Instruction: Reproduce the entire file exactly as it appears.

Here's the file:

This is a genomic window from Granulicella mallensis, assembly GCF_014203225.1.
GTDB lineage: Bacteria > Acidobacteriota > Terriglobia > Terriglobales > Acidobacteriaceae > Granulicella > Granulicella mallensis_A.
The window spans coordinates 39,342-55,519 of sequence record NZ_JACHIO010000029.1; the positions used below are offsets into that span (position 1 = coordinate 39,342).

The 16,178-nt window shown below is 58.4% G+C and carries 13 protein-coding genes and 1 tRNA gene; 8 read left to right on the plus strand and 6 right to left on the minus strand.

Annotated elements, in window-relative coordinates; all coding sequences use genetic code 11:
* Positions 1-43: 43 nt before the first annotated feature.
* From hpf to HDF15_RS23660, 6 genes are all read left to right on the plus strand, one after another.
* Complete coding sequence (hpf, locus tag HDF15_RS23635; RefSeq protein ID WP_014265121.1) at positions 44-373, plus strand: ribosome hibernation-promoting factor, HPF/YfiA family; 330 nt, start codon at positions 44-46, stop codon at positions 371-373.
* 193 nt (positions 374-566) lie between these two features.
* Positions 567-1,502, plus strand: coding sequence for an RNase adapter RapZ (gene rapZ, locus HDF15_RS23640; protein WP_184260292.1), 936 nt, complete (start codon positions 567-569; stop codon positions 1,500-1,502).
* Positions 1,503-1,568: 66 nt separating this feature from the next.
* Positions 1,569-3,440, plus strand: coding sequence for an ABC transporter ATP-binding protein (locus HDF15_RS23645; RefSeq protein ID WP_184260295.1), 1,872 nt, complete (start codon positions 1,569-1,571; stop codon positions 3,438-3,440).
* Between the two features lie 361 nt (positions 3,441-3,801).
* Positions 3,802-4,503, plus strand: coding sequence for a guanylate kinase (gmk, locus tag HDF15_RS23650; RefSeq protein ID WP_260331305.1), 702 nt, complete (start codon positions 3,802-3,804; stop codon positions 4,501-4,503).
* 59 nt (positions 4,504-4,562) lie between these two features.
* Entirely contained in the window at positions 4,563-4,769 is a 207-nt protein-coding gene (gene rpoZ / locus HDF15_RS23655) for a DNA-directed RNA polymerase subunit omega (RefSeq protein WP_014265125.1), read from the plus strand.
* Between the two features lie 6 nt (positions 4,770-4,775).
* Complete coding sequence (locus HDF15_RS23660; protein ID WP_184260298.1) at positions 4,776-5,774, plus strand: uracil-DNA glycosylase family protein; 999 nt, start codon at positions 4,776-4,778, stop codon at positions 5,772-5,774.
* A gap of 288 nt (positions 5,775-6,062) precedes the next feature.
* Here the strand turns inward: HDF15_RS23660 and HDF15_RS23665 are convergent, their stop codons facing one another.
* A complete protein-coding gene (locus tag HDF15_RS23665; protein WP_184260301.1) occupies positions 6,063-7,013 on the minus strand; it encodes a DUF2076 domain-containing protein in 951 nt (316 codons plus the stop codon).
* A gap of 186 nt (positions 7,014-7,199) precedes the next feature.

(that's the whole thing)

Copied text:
This is a genomic window from Granulicella mallensis, assembly GCF_014203225.1.
GTDB lineage: Bacteria > Acidobacteriota > Terriglobia > Terriglobales > Acidobacteriaceae > Granulicella > Granulicella mallensis_A.
The window spans coordinates 39,342-55,519 of sequence record NZ_JACHIO010000029.1; the positions used below are offsets into that span (position 1 = coordinate 39,342).

The 16,178-nt window shown below is 58.4% G+C and carries 13 protein-coding genes and 1 tRNA gene; 8 read left to right on the plus strand and 6 right to left on the minus strand.

Annotated elements, in window-relative coordinates; all coding sequences use genetic code 11:
* Positions 1-43: 43 nt before the first annotated feature.
* From hpf to HDF15_RS23660, 6 genes are all read left to right on the plus strand, one after another.
* Complete coding sequence (hpf, locus tag HDF15_RS23635; RefSeq protein ID WP_014265121.1) at positions 44-373, plus strand: ribosome hibernation-promoting factor, HPF/YfiA family; 330 nt, start codon at positions 44-46, stop codon at positions 371-373.
* 193 nt (positions 374-566) lie between these two features.
* Positions 567-1,502, plus strand: coding sequence for an RNase adapter RapZ (gene rapZ, locus HDF15_RS23640; protein WP_184260292.1), 936 nt, complete (start codon positions 567-569; stop codon positions 1,500-1,502).
* Positions 1,503-1,568: 66 nt separating this feature from the next.
* Positions 1,569-3,440, plus strand: coding sequence for an ABC transporter ATP-binding protein (locus HDF15_RS23645; RefSeq protein ID WP_184260295.1), 1,872 nt, complete (start codon positions 1,569-1,571; stop codon positions 3,438-3,440).
* Between the two features lie 361 nt (positions 3,441-3,801).
* Positions 3,802-4,503, plus strand: coding sequence for a guanylate kinase (gmk, locus tag HDF15_RS23650; RefSeq protein ID WP_260331305.1), 702 nt, complete (start codon positions 3,802-3,804; stop codon positions 4,501-4,503).
* 59 nt (positions 4,504-4,562) lie between these two features.
* Entirely contained in the window at positions 4,563-4,769 is a 207-nt protein-coding gene (gene rpoZ / locus HDF15_RS23655) for a DNA-directed RNA polymerase subunit omega (RefSeq protein WP_014265125.1), read from the plus strand.
* Between the two features lie 6 nt (positions 4,770-4,775).
* Complete coding sequence (locus HDF15_RS23660; protein ID WP_184260298.1) at positions 4,776-5,774, plus strand: uracil-DNA glycosylase family protein; 999 nt, start codon at positions 4,776-4,778, stop codon at positions 5,772-5,774.
* A gap of 288 nt (positions 5,775-6,062) precedes the next feature.
* Here the strand turns inward: HDF15_RS23660 and HDF15_RS23665 are convergent, their stop codons facing one another.
* A complete protein-coding gene (locus tag HDF15_RS23665; protein WP_184260301.1) occupies positions 6,063-7,013 on the minus strand; it encodes a DUF2076 domain-containing protein in 951 nt (316 codons plus the stop codon).
* A gap of 186 nt (positions 7,014-7,199) precedes the next feature.